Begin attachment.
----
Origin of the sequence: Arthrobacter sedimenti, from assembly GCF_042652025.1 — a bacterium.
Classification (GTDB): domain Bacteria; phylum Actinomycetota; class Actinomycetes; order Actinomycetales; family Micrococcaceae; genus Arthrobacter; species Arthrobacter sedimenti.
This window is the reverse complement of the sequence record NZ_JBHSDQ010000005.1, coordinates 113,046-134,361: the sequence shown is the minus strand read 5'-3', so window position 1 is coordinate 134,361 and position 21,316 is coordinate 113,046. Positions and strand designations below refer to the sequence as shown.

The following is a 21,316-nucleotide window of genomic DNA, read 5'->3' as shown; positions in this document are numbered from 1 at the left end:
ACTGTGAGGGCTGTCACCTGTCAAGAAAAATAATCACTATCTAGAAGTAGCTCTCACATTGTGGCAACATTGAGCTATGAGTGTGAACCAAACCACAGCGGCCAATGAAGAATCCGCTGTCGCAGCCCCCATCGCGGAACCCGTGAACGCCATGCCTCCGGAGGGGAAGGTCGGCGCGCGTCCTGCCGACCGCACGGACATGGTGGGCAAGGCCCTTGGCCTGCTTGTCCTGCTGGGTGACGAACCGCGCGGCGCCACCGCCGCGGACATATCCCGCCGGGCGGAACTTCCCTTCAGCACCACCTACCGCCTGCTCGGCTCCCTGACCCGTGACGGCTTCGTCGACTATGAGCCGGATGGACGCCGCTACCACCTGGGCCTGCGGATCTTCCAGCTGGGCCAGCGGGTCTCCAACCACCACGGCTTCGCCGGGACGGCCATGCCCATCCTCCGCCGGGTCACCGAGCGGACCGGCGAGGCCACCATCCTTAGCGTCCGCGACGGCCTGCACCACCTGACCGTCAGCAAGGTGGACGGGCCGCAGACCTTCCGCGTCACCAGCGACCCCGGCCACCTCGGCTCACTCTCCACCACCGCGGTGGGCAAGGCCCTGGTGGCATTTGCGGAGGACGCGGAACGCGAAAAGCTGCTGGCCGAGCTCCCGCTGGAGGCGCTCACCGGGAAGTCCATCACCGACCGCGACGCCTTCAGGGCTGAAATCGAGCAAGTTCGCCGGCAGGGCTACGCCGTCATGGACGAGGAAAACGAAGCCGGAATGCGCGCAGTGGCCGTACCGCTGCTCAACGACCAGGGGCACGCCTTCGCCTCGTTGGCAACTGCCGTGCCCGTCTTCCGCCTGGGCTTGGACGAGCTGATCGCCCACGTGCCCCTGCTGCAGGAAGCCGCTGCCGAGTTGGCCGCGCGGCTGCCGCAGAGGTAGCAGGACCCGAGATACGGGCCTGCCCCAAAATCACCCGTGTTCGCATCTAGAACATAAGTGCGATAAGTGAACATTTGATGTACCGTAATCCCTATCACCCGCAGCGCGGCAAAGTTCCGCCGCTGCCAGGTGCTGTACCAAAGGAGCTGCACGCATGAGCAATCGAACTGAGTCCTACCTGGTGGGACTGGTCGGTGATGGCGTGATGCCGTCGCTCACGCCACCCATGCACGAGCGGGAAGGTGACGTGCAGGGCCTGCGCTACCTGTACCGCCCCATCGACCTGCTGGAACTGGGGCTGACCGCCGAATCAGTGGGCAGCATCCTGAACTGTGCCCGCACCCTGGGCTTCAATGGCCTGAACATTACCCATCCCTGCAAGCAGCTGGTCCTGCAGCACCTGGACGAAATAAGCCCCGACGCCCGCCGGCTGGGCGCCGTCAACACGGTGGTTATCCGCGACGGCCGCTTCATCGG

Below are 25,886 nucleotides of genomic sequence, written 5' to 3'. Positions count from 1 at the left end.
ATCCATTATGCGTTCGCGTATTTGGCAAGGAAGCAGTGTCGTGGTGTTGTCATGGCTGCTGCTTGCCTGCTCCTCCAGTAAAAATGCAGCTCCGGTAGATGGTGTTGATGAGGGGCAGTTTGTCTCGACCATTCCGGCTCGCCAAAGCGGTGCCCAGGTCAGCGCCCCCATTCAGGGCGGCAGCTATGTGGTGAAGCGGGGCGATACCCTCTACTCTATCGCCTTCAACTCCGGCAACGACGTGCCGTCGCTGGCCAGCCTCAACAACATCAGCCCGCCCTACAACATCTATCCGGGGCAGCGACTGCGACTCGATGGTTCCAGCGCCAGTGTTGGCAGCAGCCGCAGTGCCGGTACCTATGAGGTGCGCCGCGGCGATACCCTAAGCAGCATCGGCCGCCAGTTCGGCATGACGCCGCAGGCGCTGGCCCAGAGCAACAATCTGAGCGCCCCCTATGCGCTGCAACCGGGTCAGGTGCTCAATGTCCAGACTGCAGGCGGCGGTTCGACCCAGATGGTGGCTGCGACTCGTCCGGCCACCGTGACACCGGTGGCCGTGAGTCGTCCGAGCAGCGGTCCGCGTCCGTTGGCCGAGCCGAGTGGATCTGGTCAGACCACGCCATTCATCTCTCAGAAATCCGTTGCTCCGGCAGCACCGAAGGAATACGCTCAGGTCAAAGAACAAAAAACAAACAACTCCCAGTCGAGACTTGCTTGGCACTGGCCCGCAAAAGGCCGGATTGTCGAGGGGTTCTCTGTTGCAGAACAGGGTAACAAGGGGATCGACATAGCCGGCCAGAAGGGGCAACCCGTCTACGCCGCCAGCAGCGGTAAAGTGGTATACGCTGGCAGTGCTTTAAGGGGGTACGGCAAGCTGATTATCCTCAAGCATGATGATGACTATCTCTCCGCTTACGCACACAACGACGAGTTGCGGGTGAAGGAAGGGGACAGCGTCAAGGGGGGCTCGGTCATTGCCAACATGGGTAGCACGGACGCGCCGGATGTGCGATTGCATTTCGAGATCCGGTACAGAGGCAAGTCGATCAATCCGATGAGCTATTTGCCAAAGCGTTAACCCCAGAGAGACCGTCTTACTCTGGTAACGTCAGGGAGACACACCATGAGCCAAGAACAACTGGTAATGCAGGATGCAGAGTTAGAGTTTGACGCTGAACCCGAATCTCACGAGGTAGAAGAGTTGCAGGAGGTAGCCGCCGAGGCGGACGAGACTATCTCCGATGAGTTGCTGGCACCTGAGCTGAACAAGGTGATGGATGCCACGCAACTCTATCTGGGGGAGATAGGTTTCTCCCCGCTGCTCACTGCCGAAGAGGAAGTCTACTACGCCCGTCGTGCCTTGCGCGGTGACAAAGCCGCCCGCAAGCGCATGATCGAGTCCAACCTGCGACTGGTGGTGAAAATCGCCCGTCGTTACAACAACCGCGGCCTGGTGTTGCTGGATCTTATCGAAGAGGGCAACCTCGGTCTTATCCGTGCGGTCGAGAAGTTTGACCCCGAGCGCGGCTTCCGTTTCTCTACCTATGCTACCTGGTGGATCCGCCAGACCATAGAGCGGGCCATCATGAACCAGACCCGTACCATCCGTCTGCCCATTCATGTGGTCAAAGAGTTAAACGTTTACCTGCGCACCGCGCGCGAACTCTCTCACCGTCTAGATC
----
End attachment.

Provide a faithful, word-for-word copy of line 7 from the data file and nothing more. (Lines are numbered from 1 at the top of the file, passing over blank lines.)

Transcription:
ATCCATTATGCGTTCGCGTATTTGGCAAGGAAGCAGTGTCGTGGTGTTGTCATGGCTGCTGCTTGCCTGCTCCTCCAGTAAAAATGCAGCTCCGGTAGATGGTGTTGATGAGGGGCAGTTTGTCTCGACCATTCCGGCTCGCCAAAGCGGTGCCCAGGTCAGCGCCCCCATTCAGGGCGGCAGCTATGTGGTGAAGCGGGGCGATACCCTCTACTCTATCGCCTTCAACTCCGGCAACGACGTGCCGTCGCTGGCCAGCCTCAACAACATCAGCCCGCCCTACAACATCTATCCGGGGCAGCGACTGCGACTCGATGGTTCCAGCGCCAGTGTTGGCAGCAGCCGCAGTGCCGGTACCTATGAGGTGCGCCGCGGCGATACCCTAAGCAGCATCGGCCGCCAGTTCGGCATGACGCCGCAGGCGCTGGCCCAGAGCAACAATCTGAGCGCCCCCTATGCGCTGCAACCGGGTCAGGTGCTCAATGTCCAGACTGCAGGCGGCGGTTCGACCCAGATGGTGGCTGCGACTCGTCCGGCCACCGTGACACCGGTGGCCGTGAGTCGTCCGAGCAGCGGTCCGCGTCCGTTGGCCGAGCCGAGTGGATCTGGTCAGACCACGCCATTCATCTCTCAGAAATCCGTTGCTCCGGCAGCACCGAAGGAATACGCTCAGGTCAAAGAACAAAAAACAAACAACTCCCAGTCGAGACTTGCTTGGCACTGGCCCGCAAAAGGCCGGATTGTCGAGGGGTTCTCTGTTGCAGAACAGGGTAACAAGGGGATCGACATAGCCGGCCAGAAGGGGCAACCCGTCTACGCCGCCAGCAGCGGTAAAGTGGTATACGCTGGCAGTGCTTTAAGGGGGTACGGCAAGCTGATTATCCTCAAGCATGATGATGACTATCTCTCCGCTTACGCACACAACGACGAGTTGCGGGTGAAGGAAGGGGACAGCGTCAAGGGGGGCTCGGTCATTGCCAACATGGGTAGCACGGACGCGCCGGATGTGCGATTGCATTTCGAGATCCGGTACAGAGGCAAGTCGATCAATCCGATGAGCTATTTGCCAAAGCGTTAACCCCAGAGAGACCGTCTTACTCTGGTAACGTCAGGGAGACACACCATGAGCCAAGAACAACTGGTAATGCAGGATGCAGAGTTAGAGTTTGACGCTGAACCCGAATCTCACGAGGTAGAAGAGTTGCAGGAGGTAGCCGCCGAGGCGGACGAGACTATCTCCGATGAGTTGCTGGCACCTGAGCTGAACAAGGTGATGGATGCCACGCAACTCTATCTGGGGGAGATAGGTTTCTCCCCGCTGCTCACTGCCGAAGAGGAAGTCTACTACGCCCGTCGTGCCTTGCGCGGTGACAAAGCCGCCCGCAAGCGCATGATCGAGTCCAACCTGCGACTGGTGGTGAAAATCGCCCGTCGTTACAACAACCGCGGCCTGGTGTTGCTGGATCTTATCGAAGAGGGCAACCTCGGTCTTATCCGTGCGGTCGAGAAGTTTGACCCCGAGCGCGGCTTCCGTTTCTCTACCTATGCTACCTGGTGGATCCGCCAGACCATAGAGCGGGCCATCATGAACCAGACCCGTACCATCCGTCTGCCCATTCATGTGGTCAAAGAGTTAAACGTTTACCTGCGCACCGCGCGCGAACTCTCTCACCGTCTAGATC